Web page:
Halsa is a former municipality in Møre og Romsdal county, Norway. The municipality existed from 1838 until 2020 when it became part of Heim Municipality. It was part of the Nordmøre region. The administrative centre of Halsa was the village of Liabøen. Other villages in the municipality included Todalen, Halsanaustan, Valsøyfjord, Engan, Hjellnes, and Valsøybotnen.
At the time of its dissolution in 2020, the 301-square-kilometre (116 sq mi) municipality was the 279th largest by area out of the 422 municipalities in Norway. Halsa was the 349th most populous municipality in Norway with a population of 1,571. The municipality's population density was 5.4 inhabitants per square kilometre (14/sq mi) and its population has decreased by 6% over the last decade.
The parish of Halsa was established as a municipality on 1 January 1838 (see formannskapsdistrikt law). On 1 January 1868, an unpopulated area of Halsa was transferred to the neighboring municipality of Straumsnes. On 1 January 1879, a part of Halsa (population: 279) was transferred to the neighboring municipality of Stangvik. The next year, the Torjulvågen area (population: 240) on the west side of the Halsafjorden was transferred to Tingvoll Municipality. On 1 July 1915, part of southern Halsa (population: 114) was transferred to Åsskard Municipality.
During the 1960s, there were many municipal mergers across Norway due to the work of the Schei Committee. On 1 January 1965, all of Valsøyfjord Municipality that was located on the mainland (population: 1,104) was merged into Halsa Municipality. On 1 January 1976, the district of Aure Municipality located south of the Vinjefjorden (population: 158) was transferred to Halsa Municipality.On 1 January 2020, Halsa merged with the neighboring municipality of Hemne and the Ytre Snillfjord area in the municipality of Snillfjord to form Heim Municipality. The new municipality is located in Trøndelag county, which means that as part of the merger Halsa left Møre og Romsdal county and moved to Trøndelag.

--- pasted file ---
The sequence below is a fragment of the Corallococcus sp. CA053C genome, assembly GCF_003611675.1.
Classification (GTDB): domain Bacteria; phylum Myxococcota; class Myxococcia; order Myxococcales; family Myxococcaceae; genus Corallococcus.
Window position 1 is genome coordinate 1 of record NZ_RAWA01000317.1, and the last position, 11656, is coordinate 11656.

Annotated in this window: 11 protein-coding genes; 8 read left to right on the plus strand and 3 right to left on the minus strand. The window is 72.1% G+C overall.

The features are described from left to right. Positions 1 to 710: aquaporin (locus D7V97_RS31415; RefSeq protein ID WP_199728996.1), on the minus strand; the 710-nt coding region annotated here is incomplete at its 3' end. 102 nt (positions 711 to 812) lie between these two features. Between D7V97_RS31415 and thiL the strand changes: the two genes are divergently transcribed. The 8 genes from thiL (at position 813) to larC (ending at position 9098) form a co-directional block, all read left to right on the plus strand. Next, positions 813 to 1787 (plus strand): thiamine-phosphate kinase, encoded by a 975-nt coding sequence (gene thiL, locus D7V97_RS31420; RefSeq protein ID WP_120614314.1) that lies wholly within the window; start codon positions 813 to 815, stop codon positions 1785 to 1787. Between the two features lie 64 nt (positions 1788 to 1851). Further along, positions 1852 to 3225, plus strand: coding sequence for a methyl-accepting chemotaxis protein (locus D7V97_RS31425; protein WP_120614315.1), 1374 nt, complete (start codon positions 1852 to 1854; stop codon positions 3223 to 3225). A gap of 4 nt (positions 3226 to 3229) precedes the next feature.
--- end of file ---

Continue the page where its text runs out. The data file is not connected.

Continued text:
The municipality (originally the parish) was named after the old Halsa farm (Old Norse: Hǫlsyinjar), since the first Halsa Church was built there. The first element is hals which means "neck" and the last element is the plural form of vin which means "meadow" or "pasture". Here, the word hals is referring to an isthmus (neck of land) between two fjords: Halsafjorden and the Skålvik Fjord. Before 1918, the name was written "Halse".
Coat of arms
The coat of arms was granted on 19 August 1988. The gray and blue motif represents the local geography since there are three fjords and five headlands in the municipality.
The Church of Norway had two parishes (sokn) within the municipality of Halsa. It is part of the Indre Nordmøre prosti (deanery) in the Diocese of Møre.
Halsa had numerous fjords in and around the municipality including the Halsafjorden, Vinjefjorden, Arasvikfjorden, the Skålvik Fjord, and Valsøyfjorden. The Valsøy Bridge crosses the Valsøyfjorden. There are ferry connections to Tingvoll Municipality to the west and to Aure Municipality to the north.
All municipalities in Norway, including Halsa, are responsible for primary education (through 10th grade), outpatient health services, senior citizen services, unemployment and other social services, zoning, economic development, and municipal roads. The municipality is governed by a municipal council of elected representatives, which in turn elect a mayor. The municipality falls under the Nordmøre District Court and the Frostating Court of Appeal.
The municipal council (Kommunestyre) of Halsa is made up of 15 representatives that are elected to four year terms. The party breakdown for the final municipal council was as follows:
Halsa was the location where the famous killer whale, Keiko, went when he was set free. Keiko died in December 2003 and was buried there. The people of Halsa have built a memorial cairn over Keiko's body, where people from all over the world are free to visit him. In the first year after his burial, around 5,000 people visited the grave but then fewer and fewer came and in 2007 only around 500 visitors paid him homage. In June 2008, hardly anyone had come to see the grave, so the municipality decided it would not continue keeping the grave in order.